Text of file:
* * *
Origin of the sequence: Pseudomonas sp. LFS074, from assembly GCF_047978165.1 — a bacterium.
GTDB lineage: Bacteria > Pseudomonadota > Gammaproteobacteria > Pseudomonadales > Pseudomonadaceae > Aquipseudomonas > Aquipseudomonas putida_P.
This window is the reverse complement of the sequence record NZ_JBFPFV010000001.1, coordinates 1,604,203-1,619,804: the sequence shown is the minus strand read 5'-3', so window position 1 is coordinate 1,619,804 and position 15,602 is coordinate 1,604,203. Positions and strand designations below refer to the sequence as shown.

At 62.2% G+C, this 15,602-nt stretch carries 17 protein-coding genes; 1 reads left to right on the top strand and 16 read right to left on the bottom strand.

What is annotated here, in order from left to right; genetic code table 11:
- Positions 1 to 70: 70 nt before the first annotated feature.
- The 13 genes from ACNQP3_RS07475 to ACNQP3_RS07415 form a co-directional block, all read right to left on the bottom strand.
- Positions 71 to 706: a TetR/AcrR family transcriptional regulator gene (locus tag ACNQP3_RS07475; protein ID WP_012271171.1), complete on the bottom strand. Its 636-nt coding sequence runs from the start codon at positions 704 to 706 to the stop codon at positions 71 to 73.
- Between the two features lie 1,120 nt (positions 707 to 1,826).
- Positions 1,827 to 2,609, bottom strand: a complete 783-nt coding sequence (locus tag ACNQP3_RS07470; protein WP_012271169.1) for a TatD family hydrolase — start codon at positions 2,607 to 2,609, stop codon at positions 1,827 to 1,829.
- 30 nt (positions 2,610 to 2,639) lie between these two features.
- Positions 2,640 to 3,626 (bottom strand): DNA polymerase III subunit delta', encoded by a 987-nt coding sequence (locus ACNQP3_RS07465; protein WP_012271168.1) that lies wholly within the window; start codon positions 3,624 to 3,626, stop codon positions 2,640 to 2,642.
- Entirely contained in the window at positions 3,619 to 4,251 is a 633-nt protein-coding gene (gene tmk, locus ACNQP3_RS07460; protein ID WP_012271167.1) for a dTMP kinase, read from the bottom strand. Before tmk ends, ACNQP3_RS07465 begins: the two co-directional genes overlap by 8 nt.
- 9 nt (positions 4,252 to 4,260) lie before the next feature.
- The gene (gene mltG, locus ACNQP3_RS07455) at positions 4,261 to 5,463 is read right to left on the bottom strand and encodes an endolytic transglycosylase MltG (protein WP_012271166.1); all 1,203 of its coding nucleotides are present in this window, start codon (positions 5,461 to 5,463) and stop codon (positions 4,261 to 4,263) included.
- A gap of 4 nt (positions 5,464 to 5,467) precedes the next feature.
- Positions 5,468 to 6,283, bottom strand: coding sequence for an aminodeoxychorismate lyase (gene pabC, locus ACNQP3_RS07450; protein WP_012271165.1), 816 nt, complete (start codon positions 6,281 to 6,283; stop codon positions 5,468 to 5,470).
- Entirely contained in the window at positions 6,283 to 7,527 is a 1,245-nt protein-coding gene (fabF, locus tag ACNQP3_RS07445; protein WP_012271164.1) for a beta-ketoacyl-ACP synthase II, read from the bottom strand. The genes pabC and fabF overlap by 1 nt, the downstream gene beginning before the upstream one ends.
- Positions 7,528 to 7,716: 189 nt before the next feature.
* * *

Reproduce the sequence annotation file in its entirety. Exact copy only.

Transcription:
Origin of the sequence: Pseudomonas sp. LFS074, from assembly GCF_047978165.1 — a bacterium.
GTDB lineage: Bacteria > Pseudomonadota > Gammaproteobacteria > Pseudomonadales > Pseudomonadaceae > Aquipseudomonas > Aquipseudomonas putida_P.
This window is the reverse complement of the sequence record NZ_JBFPFV010000001.1, coordinates 1,604,203-1,619,804: the sequence shown is the minus strand read 5'-3', so window position 1 is coordinate 1,619,804 and position 15,602 is coordinate 1,604,203. Positions and strand designations below refer to the sequence as shown.

At 62.2% G+C, this 15,602-nt stretch carries 17 protein-coding genes; 1 reads left to right on the top strand and 16 read right to left on the bottom strand.

What is annotated here, in order from left to right; genetic code table 11:
- Positions 1 to 70: 70 nt before the first annotated feature.
- The 13 genes from ACNQP3_RS07475 to ACNQP3_RS07415 form a co-directional block, all read right to left on the bottom strand.
- Positions 71 to 706: a TetR/AcrR family transcriptional regulator gene (locus tag ACNQP3_RS07475; protein ID WP_012271171.1), complete on the bottom strand. Its 636-nt coding sequence runs from the start codon at positions 704 to 706 to the stop codon at positions 71 to 73.
- Between the two features lie 1,120 nt (positions 707 to 1,826).
- Positions 1,827 to 2,609, bottom strand: a complete 783-nt coding sequence (locus tag ACNQP3_RS07470; protein WP_012271169.1) for a TatD family hydrolase — start codon at positions 2,607 to 2,609, stop codon at positions 1,827 to 1,829.
- 30 nt (positions 2,610 to 2,639) lie between these two features.
- Positions 2,640 to 3,626 (bottom strand): DNA polymerase III subunit delta', encoded by a 987-nt coding sequence (locus ACNQP3_RS07465; protein WP_012271168.1) that lies wholly within the window; start codon positions 3,624 to 3,626, stop codon positions 2,640 to 2,642.
- Entirely contained in the window at positions 3,619 to 4,251 is a 633-nt protein-coding gene (gene tmk, locus ACNQP3_RS07460; protein ID WP_012271167.1) for a dTMP kinase, read from the bottom strand. Before tmk ends, ACNQP3_RS07465 begins: the two co-directional genes overlap by 8 nt.
- 9 nt (positions 4,252 to 4,260) lie before the next feature.
- The gene (gene mltG, locus ACNQP3_RS07455) at positions 4,261 to 5,463 is read right to left on the bottom strand and encodes an endolytic transglycosylase MltG (protein WP_012271166.1); all 1,203 of its coding nucleotides are present in this window, start codon (positions 5,461 to 5,463) and stop codon (positions 4,261 to 4,263) included.
- A gap of 4 nt (positions 5,464 to 5,467) precedes the next feature.
- Positions 5,468 to 6,283, bottom strand: coding sequence for an aminodeoxychorismate lyase (gene pabC, locus ACNQP3_RS07450; protein WP_012271165.1), 816 nt, complete (start codon positions 6,281 to 6,283; stop codon positions 5,468 to 5,470).
- Entirely contained in the window at positions 6,283 to 7,527 is a 1,245-nt protein-coding gene (fabF, locus tag ACNQP3_RS07445; protein WP_012271164.1) for a beta-ketoacyl-ACP synthase II, read from the bottom strand. The genes pabC and fabF overlap by 1 nt, the downstream gene beginning before the upstream one ends.
- Positions 7,528 to 7,716: 189 nt before the next feature.